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The document signed more than 200 years ago declaring the United States’ independence from Britain contained within it inherent contradictions.
While the Declaration of Independence declared “that all men are created equal,” endowed with the right to “Life, Liberty and the pursuit of Happiness,” the laws that followed did not apply to Black or Native Americans, nor women. Leaders often speak about the United States as a “melting pot,” built by immigrants from all over the world, but the country has not always been welcoming to newcomers, either.
This Fourth of July, Americans are grappling with a global pandemic and an intense period of political and social unrest, driven by calls to reform policing and address systemic racism that dates back to the country’s founding. While some people see the holiday as a chance to celebrate democracy — or “the greatest political experiment ever tried” — others are questioning what it means to be patriotic, and whether the country is fulfilling the promise of its founding for everyone.
Sixty-two percent of Americans who responded to a new Yahoo News/YouGov poll feel the country is getting worse, and are deeply divided over how to handle the coronavirus and protests sparked by the death of George Floyd.
Some respondents to a NewsHour callout said it was a positive reminder of “the potential to change, the hope that someday we will live up to our national values.”
To many, the Independence Day holiday simply means a day off of work, fireworks, and barbecues. But it’s clear that many are thinking more deeply about the holiday this year. Below, readers reflect on what July Fourth means to them.
Many Americans of color whose ancestors were disenfranchised from the start said the Independence Day holiday engenders complex feelings.
“As an American descended from slaves, we weren’t into it,” Valerie Brown, a 49-year-old Black woman from Brooklyn, wrote of her family’s feelings about the Fourth of July growing up.
The hypocrisy of the holiday was not lost on the abolitionist and scholar Frederick Douglass, who in 1852 delivered his famous address, “What to the Slave is the Fourth of July?”
In it, he spoke about the “sad sense of disparity” that existed between Black and white Americans at a time when slavery had not yet been abolished.
“I am not included within the pale of glorious anniversary!” he told the mostly white crowd at an event in Rochester, New York commemorating the signing of the Declaration of Independence. “Your high independence only reveals the immeasurable distance between us.”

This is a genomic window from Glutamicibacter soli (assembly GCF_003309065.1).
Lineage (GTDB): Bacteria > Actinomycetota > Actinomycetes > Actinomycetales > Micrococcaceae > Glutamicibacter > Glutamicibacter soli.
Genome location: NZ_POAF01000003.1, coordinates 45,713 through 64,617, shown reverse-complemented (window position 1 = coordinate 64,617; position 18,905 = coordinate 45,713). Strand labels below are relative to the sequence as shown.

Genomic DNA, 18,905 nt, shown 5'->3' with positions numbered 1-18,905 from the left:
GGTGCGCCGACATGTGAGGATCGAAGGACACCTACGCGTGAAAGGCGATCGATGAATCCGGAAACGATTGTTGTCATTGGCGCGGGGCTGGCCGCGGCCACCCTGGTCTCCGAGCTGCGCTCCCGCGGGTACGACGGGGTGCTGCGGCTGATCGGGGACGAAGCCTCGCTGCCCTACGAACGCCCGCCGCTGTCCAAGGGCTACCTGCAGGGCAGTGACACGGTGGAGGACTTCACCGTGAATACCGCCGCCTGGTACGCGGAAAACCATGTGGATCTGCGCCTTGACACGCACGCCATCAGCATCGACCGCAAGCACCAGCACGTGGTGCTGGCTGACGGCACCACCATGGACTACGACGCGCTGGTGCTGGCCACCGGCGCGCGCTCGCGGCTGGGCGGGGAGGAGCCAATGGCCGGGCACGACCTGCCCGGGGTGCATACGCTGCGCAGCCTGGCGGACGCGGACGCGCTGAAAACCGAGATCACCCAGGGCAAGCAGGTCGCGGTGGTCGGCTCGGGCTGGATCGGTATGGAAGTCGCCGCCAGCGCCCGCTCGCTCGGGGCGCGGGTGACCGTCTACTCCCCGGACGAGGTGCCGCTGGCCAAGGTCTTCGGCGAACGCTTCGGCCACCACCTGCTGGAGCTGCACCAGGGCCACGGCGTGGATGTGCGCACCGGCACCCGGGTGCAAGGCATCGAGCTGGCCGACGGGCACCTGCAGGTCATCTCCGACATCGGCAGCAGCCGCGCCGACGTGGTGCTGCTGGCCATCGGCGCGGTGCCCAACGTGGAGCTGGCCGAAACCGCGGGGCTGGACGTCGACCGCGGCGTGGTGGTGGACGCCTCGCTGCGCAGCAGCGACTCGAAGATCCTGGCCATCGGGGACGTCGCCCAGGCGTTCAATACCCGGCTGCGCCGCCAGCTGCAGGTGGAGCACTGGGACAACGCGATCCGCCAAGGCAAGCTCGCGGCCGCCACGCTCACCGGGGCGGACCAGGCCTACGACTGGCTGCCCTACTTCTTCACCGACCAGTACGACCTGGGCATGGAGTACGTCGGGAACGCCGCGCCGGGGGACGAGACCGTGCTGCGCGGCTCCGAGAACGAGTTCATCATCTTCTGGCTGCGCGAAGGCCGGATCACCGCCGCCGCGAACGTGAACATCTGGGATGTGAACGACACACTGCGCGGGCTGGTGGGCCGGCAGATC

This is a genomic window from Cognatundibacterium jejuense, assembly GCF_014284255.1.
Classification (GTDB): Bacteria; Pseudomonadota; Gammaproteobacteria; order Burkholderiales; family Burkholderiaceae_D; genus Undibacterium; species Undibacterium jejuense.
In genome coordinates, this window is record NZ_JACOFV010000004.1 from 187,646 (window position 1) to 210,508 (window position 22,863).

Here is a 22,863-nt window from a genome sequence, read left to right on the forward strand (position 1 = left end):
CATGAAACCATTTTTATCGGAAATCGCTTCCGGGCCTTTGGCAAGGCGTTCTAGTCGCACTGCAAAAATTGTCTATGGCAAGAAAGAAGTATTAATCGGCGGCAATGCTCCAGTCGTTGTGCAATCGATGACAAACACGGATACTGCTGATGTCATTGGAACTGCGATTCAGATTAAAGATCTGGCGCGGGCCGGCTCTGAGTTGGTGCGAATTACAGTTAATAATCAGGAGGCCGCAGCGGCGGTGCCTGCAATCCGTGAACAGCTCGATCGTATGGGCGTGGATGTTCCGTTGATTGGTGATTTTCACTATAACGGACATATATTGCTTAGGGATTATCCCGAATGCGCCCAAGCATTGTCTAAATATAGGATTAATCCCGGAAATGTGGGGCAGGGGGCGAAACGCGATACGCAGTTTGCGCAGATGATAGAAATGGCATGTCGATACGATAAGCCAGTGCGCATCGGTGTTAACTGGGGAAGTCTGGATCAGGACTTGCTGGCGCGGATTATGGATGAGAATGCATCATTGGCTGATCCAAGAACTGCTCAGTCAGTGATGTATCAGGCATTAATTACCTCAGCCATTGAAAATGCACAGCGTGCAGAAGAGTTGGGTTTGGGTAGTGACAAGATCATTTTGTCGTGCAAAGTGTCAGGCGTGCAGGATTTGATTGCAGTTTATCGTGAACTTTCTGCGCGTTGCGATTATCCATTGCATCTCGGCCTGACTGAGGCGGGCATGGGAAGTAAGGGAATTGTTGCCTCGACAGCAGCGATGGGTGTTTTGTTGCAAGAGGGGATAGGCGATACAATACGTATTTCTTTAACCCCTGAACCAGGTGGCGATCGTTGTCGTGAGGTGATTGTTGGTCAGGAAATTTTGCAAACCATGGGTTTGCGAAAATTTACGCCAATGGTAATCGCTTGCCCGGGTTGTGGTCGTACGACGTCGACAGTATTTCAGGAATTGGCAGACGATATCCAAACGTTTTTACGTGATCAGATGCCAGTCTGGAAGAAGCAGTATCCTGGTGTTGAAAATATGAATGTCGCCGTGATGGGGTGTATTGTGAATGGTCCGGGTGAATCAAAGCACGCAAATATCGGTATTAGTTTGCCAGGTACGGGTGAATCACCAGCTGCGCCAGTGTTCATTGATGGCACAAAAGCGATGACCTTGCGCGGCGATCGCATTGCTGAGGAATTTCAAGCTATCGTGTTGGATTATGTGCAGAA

Jonathan Lande, a Purdue University history professor who recently wrote a column for the Washington Post arguing that “The Fourth of July is a Black American holiday,” noted in an email to the PBS NewsHour that “Black Americans who decided to participate in July Fourth celebrations did so because they considered themselves part of America, and they wanted to mend the nation.” In his research of July Fourth celebrations from 1827 to 1865, Lande found that many Black Americans treated the holiday as an opportunity to “sanctify and reflect,” meditating on what America could be, even while many remained enslaved.
Lande added that because Frederick Douglass embraced America, he embraced the Fourth of July. But not all Black Americans agreed that they must struggle to be American. Lande added that Black leaders like Martin Delany, Mary Ann Shadd, and Henry Highland Garnett all considered leaving the U.S. and founding a new country instead.
Christopher Storm, who leads a Black Lives Matter chapter in Milwaukee, said that he identified with Douglass’ speech decrying the hypocrisy of the Declaration of Independence. He said he was born in Jefferson Davis hospital in Houston, named for the former president of the Confederacy, and has been surrounded by reminders of white supremacy his whole life: “From the get-go I had white supremacy stamped onto me.”
The protests taking place this summer, Storm added, are a reminder of the oppression that people of color in the U.S. have always faced. “I been seeing things like George Floyd going on since forever,” he said. “Racism is not new. It’s always been a problem, it’s just being filmed now. There are so many George Floyds.”
For Native Americans, too, Independence Day celebrations can feel strange. The Declaration of Indepence, as an article in Smithsonian Magazine recently noted, purports that King George had “endeavoured to bring on the inhabitants of our frontiers, the merciless Indian Savages, whose known rule of warfare, is an undistinguished destruction of all ages, sexes and conditions.”